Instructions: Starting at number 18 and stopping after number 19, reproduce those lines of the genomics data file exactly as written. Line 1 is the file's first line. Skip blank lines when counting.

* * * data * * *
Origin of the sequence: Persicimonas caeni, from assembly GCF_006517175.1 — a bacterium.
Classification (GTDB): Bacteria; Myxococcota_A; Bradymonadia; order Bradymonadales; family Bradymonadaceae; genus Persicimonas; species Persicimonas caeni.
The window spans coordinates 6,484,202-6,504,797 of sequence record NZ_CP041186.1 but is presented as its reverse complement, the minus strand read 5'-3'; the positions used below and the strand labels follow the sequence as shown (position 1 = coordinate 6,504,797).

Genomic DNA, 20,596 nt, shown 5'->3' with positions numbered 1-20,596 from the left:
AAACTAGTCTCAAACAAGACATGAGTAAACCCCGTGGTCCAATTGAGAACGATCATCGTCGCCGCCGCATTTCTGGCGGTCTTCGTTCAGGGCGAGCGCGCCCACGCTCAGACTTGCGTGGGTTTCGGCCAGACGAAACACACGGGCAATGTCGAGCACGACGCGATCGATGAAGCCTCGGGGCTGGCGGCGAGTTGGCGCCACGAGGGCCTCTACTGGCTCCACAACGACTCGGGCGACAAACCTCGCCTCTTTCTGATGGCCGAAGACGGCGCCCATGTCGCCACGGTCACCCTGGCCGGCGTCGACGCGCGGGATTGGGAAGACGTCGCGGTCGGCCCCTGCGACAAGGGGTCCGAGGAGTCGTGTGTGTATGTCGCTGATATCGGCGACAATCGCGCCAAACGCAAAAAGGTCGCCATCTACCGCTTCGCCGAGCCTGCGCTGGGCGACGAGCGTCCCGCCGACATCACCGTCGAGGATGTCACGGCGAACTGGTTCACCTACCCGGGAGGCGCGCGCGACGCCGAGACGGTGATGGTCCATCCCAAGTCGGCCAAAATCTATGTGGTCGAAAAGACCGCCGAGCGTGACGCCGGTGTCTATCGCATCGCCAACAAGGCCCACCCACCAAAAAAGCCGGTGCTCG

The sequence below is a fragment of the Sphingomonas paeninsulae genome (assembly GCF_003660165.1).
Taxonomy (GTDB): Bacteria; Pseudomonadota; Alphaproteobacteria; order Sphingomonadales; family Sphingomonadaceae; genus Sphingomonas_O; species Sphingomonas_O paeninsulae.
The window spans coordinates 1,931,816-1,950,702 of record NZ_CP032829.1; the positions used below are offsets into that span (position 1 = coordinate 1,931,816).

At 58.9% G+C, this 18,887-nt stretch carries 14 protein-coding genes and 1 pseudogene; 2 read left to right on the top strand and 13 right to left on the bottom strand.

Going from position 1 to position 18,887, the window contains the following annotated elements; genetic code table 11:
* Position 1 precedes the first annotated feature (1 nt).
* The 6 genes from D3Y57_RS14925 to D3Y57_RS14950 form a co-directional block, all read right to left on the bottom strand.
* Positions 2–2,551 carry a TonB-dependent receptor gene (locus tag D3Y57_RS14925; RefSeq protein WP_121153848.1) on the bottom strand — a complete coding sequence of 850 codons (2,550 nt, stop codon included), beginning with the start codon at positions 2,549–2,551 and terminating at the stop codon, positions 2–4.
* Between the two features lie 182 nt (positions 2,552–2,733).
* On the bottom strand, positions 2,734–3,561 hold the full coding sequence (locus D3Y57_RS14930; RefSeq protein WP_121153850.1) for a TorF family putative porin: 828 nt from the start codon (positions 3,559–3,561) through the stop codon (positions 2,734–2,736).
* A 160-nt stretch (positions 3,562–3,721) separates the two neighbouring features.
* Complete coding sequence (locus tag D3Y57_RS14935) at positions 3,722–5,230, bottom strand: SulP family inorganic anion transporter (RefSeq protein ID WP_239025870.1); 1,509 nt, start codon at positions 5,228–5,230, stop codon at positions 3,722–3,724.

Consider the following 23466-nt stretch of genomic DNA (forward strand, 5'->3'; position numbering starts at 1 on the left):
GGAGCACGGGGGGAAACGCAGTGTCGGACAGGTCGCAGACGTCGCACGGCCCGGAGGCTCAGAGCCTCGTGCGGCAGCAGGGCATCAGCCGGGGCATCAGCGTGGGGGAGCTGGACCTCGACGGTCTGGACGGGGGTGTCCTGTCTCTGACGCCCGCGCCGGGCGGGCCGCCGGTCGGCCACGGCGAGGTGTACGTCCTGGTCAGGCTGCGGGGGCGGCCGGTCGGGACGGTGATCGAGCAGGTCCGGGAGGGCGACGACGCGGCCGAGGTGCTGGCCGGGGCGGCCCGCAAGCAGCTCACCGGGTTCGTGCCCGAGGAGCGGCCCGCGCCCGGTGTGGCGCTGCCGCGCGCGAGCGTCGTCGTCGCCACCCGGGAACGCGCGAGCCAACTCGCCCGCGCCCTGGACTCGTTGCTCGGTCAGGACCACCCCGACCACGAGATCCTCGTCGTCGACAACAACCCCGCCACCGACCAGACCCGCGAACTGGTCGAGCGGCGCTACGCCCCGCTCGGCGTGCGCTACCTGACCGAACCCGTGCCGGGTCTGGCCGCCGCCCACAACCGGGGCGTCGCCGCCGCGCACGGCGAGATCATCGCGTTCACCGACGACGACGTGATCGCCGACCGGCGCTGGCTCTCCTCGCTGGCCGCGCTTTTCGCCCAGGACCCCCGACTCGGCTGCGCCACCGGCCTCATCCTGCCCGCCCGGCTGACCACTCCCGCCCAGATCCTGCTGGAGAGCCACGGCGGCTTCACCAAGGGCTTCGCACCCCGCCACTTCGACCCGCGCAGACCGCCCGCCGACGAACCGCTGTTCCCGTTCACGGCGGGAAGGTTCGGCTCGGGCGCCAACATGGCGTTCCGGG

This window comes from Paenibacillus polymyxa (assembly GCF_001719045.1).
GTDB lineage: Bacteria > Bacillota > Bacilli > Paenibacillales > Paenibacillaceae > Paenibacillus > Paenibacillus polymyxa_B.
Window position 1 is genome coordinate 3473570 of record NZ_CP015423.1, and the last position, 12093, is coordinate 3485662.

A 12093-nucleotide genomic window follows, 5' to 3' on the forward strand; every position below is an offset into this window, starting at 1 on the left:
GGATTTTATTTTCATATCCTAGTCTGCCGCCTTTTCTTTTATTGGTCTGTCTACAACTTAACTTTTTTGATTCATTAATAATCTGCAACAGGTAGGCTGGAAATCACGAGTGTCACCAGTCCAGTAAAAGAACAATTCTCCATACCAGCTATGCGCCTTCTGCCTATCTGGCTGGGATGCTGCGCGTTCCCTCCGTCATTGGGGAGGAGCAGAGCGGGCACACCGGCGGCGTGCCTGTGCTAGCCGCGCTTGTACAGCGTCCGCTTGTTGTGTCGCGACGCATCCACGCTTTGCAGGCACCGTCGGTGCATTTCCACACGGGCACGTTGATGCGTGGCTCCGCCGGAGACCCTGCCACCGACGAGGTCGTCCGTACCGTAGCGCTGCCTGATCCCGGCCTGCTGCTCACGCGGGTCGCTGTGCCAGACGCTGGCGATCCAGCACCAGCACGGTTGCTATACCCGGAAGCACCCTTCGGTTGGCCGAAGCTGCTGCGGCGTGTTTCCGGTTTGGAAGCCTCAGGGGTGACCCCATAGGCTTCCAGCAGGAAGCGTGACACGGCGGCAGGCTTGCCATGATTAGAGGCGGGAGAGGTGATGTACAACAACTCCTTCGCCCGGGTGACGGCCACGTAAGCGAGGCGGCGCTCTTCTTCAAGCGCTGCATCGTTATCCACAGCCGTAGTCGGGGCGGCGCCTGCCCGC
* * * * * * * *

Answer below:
Consider the following 23466-nt stretch of genomic DNA (forward strand, 5'->3'; position numbering starts at 1 on the left):
GGAGCACGGGGGGAAACGCAGTGTCGGACAGGTCGCAGACGTCGCACGGCCCGGAGGCTCAGAGCCTCGTGCGGCAGCAGGGCATCAGCCGGGGCATCAGCGTGGGGGAGCTGGACCTCGACGGTCTGGACGGGGGTGTCCTGTCTCTGACGCCCGCGCCGGGCGGGCCGCCGGTCGGCCACGGCGAGGTGTACGTCCTGGTCAGGCTGCGGGGGCGGCCGGTCGGGACGGTGATCGAGCAGGTCCGGGAGGGCGACGACGCGGCCGAGGTGCTGGCCGGGGCGGCCCGCAAGCAGCTCACCGGGTTCGTGCCCGAGGAGCGGCCCGCGCCCGGTGTGGCGCTGCCGCGCGCGAGCGTCGTCGTCGCCACCCGGGAACGCGCGAGCCAACTCGCCCGCGCCCTGGACTCGTTGCTCGGTCAGGACCACCCCGACCACGAGATCCTCGTCGTCGACAACAACCCCGCCACCGACCAGACCCGCGAACTGGTCGAGCGGCGCTACGCCCCGCTCGGCGTGCGCTACCTGACCGAACCCGTGCCGGGTCTGGCCGCCGCCCACAACCGGGGCGTCGCCGCCGCGCACGGCGAGATCATCGCGTTCACCGACGACGACGTGATCGCCGACCGGCGCTGGCTCTCCTCGCTGGCCGCGCTTTTCGCCCAGGACCCCCGACTCGGCTGCGCCACCGGCCTCATCCTGCCCGCCCGGCTGACCACTCCCGCCCAGATCCTGCTGGAGAGCCACGGCGGCTTCACCAAGGGCTTCGCACCCCGCCACTTCGACCCGCGCAGACCGCCCGCCGACGAACCGCTGTTCCCGTTCACGGCGGGAAGGTTCGGCTCGGGCGCCAACATGGCGTTCCGGG